There were no qualifiers for the Paris 2024 on the second day of New Zealand Championships at the Hawke’s Bay Regional Aquatic Centre but 400IM ace Lewis Clareburt came closest with a dominant 1:47.18 win in the 200m freestyle just 0.09sec shy of the national record held by Matthew Stanley since 2014, when he took down the then 18-year-old standard of 1:47.63 set by Danyon Loader for 1996 Olympic gold. Clareburt’s best had been a 1:47.97 from the 2019 World Championships in Gwangju.

Results in Full

How Deep The Bullet Lies – Michelle Ford – Turning The Tide

Turning The Tide, by Michelle Ford, with Craig Lord
Turning The Tide, by Michelle Ford, with Craig Lord

A turbulent time with many lessons entirely relevant to this day … when working on Turning The Tide with Michelle Ford, it reminded me of just how deep the bullet lies for generations of women still traumatised by the impact of massive and monstrous athlete-harming rule breaking that the IOC has turned a wilful blind eye to:

The Torpedo Swimtalk Podcast – With Michelle Ford

Turning The Tide – Michelle Ford, with Craig Lord (Fair Play Publishing)


Ford’s Turning The Tide Has Bach Backing Fight To “Right The Wrongs” Of GDR Doping After Decades Of IOC Inaction

Olympic VP Coates Gives World Aquatics Green Light To Trigger Action On GDR Doping Era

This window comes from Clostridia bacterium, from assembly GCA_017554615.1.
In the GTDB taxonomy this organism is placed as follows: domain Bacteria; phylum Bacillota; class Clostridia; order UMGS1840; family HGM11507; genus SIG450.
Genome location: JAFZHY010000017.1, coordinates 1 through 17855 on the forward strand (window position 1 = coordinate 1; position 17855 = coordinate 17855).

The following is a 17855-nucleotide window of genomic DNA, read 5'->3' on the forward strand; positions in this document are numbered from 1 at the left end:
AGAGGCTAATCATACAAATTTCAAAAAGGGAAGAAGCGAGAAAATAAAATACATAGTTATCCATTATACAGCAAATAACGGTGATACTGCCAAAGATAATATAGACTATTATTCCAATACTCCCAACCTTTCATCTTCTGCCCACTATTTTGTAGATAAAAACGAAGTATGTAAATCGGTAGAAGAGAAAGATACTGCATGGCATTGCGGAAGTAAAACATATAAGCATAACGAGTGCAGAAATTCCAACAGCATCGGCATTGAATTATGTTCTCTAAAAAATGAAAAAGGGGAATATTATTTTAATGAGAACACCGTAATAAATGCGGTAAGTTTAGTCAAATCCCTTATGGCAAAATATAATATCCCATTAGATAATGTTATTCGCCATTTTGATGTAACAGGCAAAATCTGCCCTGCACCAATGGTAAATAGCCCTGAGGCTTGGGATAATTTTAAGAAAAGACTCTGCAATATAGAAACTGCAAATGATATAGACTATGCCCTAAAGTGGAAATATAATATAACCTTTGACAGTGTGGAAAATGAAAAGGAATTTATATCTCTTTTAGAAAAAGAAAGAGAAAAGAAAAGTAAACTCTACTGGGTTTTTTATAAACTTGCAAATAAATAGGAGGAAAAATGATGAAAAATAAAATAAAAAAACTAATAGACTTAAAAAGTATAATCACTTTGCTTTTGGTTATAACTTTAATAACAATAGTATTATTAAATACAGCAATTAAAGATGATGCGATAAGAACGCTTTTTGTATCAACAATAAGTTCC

When Aussie Swim Ace Michelle Ford Spoke The Athletes’ Voice For The First Time To Olympic Bosses With Coe & Bach

Tuesday Vortex, April 9

Milak Is Back: 48.38 Hungarian 100 Free Title After 50 Weeks Away & Fángli Takes Down Kovacs’ Sydney 2000 Record

Krístof Milak – not bad for starters … image courtesy of Aniko Kovacs

Olympic 200m butterfly champion Kristóf Milak claimed the Hungarian 100m freestyle crown in 48.38sec in his first competition since announcing that he was burned out and needed a break 50 weeks ago.

Racing in his home pool at the Duna Arena in Budapest, Milak, Budapesti Honvéd, kept Nándor Németh at bay by 0.16sec, the silver medallists 48.54 followed by Bence Szabados, 49.13, and Szebasztián Szabo, 49.24, the first four in line for action in the 4x100m at the Olympic Games in Paris this summer.

Milak, who was unshaven when he topped morning heats in 49.02 but ‘had a little shave’ for the final, owns the national record at 47.47, the time he clocked when finishing second to the world record 48.86 set by Romanian David Popovici in Rome for the European title on August 12, 2022.

Milak’s 100m free time today was 0.04sec shy of the A cut for Paris but he had already been named for the Hungarian team in both butterfly events in April a year ago and as such, can be added to any other events he is up for and Hungarian selectors wish to nominate him for.

Day 1 in Budapest witnessed just one A cut for Paris 2024: Gábor Zombori, Újpesti Torna Egylet, clocked 1:57.88 for the 200m medley title ahead of Dominik Márk Török‘s 1:59.12, and Balázs Holló, 1:59.77.

There was once a time when Katinka Hosszu could be given the national title in the 200m medley before the race began. No more. On a comeback from giving birth to her first child, a daughter who has been a constant presence on poolside and at training camp of late and who we may well see in the 200IM final sometime around 2038, Hosszu clocked 2:15.50 for fourth place, third among Hungarians, in a race won by Dalma Sebestyén, UNI Győri Úszó Sportegy, in 2:13.75 ahead of former 200 ‘fly world champion Boglárka Kapás, 2:13.94, Italian Francesca Fresia third in 2:14.52.